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GOIN’ SOUTH (director: Jack Nicholson; screenwriters: Alan Mandel/Al Ramrus/John Herman Shaner/Charles Shyer; cinematographer: Nestor Almendros; editors: Richard Chew/John Fitzgerald; music: Perry Botkin, Jr./Van Dyke Parks; cast: Jack Nicholson (Henry Moon), Mary Steenburgen (Julia Tate), John Belushi (Hector), Chrisopher Lloyd (Towfield), Veronica Cartwright (Hermine), Richard Bradford (Sheriff Kyle), Danny DeVito (Hog), Ed Begley, Jr. (Mr. Haber), Lucy Lee Flippin (Mrs. Haber); Runtime: 109; MPAA Rating: PG; producers: Harry Gittes/Harold Schneider; Paramount; 1978)
An enjoyable off-beat Western.

Reviewed by Dennis Schwartz

Jack Nicholson’s second directing effort is an enjoyable off-beat Western, where he also stars in an insanely comical role as a down-and-out outlaw who is nearly hung but saved at the last second by a woman. Mary Steenburgen and John Belushi make their film debuts. Belushi pleases in a small part as he hams it up doing a “Treasure of the Sierra Madre” impression. The film passed under the radar as one of those outrageous films that deserved more recognition, but never got an audience and never gained cult status for those to catch up with it on the rebound when it came out on DVD.

The film opens with horse thief Henry Moon (Nicholson), a failed prospect for the bank robbing Younger gang, fleeing from the law and trying to reach Mexico, sometime in the late 1860s. He crosses the “river border,” but is dragged back to Texas and sentenced to die by hanging. But he gets a lucky break, as there is a quirk in the law that states that a land-owning woman can claim someone who is about to be hanged and can have him as her husband (the ordinance came about because of a man shortage caused by the Civil War). Just as the noose is around his neck, a lonely spinster named Julia Tate (Steenburgen) agrees to marry him, thereby setting him free. This comes after the first lady to claim him, suddenly kicks the bucket.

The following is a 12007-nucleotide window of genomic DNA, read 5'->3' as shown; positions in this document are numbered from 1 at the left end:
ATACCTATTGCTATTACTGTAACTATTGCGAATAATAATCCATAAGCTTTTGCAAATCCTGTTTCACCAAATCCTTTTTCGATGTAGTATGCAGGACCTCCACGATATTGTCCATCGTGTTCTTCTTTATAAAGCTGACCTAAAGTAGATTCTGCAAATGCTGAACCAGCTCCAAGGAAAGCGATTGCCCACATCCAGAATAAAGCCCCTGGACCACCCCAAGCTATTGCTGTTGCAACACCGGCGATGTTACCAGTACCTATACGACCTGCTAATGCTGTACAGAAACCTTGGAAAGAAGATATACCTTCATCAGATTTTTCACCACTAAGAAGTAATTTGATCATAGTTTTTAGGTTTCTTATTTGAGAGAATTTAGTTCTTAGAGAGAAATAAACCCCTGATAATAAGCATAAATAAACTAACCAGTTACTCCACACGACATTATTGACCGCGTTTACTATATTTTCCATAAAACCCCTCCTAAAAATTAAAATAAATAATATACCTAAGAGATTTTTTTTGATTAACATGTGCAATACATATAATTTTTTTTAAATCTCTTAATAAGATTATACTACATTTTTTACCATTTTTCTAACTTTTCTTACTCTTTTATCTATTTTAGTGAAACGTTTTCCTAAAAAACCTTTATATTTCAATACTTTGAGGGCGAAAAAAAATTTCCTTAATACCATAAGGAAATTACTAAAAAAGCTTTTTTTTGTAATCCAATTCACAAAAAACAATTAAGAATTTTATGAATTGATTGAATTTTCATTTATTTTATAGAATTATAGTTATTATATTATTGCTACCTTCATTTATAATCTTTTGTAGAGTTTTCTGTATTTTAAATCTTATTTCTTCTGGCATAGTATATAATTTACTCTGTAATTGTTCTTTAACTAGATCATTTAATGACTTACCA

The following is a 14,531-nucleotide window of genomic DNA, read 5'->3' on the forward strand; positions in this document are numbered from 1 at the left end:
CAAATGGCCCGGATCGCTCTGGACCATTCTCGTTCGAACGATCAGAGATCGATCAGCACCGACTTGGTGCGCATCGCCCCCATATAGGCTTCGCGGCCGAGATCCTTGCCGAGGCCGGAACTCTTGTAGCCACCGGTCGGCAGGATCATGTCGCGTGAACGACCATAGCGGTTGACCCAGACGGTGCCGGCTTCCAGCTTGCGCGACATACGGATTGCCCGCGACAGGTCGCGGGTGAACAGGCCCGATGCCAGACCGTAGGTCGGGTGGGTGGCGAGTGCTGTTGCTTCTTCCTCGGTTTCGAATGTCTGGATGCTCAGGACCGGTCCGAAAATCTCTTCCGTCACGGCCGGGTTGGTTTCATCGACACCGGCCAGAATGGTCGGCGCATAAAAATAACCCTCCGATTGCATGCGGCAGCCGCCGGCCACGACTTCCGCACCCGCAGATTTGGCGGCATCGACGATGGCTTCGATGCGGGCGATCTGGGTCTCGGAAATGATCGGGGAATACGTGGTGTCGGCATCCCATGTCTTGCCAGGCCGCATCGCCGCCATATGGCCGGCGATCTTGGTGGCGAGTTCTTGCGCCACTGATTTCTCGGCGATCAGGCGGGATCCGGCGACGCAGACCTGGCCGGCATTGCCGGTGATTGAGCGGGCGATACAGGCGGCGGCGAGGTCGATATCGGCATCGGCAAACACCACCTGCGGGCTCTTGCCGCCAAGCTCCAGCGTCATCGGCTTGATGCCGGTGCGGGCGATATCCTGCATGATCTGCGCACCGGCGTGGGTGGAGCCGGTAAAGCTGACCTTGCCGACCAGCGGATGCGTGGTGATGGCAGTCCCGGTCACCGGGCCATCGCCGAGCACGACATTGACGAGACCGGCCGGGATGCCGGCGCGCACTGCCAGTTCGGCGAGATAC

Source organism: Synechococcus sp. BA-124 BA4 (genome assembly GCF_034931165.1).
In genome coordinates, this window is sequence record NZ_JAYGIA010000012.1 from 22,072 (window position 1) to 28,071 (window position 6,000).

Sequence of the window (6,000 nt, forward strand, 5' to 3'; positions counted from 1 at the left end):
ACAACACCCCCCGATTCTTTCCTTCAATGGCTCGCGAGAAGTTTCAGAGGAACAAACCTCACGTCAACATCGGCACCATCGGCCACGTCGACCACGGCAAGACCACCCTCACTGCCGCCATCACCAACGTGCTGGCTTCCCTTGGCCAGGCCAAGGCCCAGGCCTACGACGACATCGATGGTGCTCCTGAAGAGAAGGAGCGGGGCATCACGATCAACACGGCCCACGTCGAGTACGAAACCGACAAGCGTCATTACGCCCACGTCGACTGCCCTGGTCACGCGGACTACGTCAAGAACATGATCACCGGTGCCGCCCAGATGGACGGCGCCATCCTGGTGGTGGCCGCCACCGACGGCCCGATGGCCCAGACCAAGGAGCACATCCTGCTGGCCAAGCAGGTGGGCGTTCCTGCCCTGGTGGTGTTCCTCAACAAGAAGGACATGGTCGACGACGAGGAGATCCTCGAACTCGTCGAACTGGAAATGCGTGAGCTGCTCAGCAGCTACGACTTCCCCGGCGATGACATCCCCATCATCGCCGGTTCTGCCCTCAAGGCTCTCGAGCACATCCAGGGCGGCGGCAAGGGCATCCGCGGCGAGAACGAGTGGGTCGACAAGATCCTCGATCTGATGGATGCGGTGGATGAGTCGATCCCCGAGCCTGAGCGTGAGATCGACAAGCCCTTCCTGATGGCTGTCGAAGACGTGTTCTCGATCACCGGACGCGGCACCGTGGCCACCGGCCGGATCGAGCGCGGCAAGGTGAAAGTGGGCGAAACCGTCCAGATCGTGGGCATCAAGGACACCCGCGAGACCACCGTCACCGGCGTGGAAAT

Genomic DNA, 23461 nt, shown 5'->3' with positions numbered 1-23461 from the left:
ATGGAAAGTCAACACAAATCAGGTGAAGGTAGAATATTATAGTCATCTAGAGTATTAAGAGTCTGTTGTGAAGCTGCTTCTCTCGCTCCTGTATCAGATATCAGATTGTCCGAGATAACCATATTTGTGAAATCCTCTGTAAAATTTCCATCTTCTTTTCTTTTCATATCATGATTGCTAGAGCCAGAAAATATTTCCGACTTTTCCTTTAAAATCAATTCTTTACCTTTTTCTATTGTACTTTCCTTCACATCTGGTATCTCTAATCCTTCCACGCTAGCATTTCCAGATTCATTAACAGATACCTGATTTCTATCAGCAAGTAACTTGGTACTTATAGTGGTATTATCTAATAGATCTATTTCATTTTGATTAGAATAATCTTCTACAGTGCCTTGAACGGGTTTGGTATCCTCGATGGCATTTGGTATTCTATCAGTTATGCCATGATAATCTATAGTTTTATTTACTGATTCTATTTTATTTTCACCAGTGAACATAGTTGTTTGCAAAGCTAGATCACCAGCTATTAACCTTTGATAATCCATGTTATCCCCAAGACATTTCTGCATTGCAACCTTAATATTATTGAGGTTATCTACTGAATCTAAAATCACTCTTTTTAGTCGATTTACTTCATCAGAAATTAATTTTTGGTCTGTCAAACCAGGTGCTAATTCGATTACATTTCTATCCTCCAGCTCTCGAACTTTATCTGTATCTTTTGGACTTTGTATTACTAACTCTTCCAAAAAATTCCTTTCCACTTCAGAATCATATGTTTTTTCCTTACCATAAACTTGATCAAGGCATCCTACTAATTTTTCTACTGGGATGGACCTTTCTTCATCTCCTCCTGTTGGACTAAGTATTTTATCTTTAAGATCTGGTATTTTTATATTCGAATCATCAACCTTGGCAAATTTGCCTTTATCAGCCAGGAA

Julia needs a hand to help work her farm before the railroad company can foreclose on the place and she puts Moon to work immediately, which surprises him as he thought he would be around only for stud purposes. Julia is serious about finding gold in her mine and with that go to Philadelphia and gain entry into the upper-class society, while he’s seeking a debauched life down south in the cantinas of Mexico. Their awkward relationship is beautifully captured by Nicholson’s nuanced direction. It leads to the shiftless Moon comically courting the proper prim lady, which is mined for all the laughs it can get. After they discover gold and get swept up in greed, the Younger gang discovers their secret and that leads to a gunfight between the gang and the law at the conclusion.


Dennis Schwartz: “Ozus’ World Movie Reviews”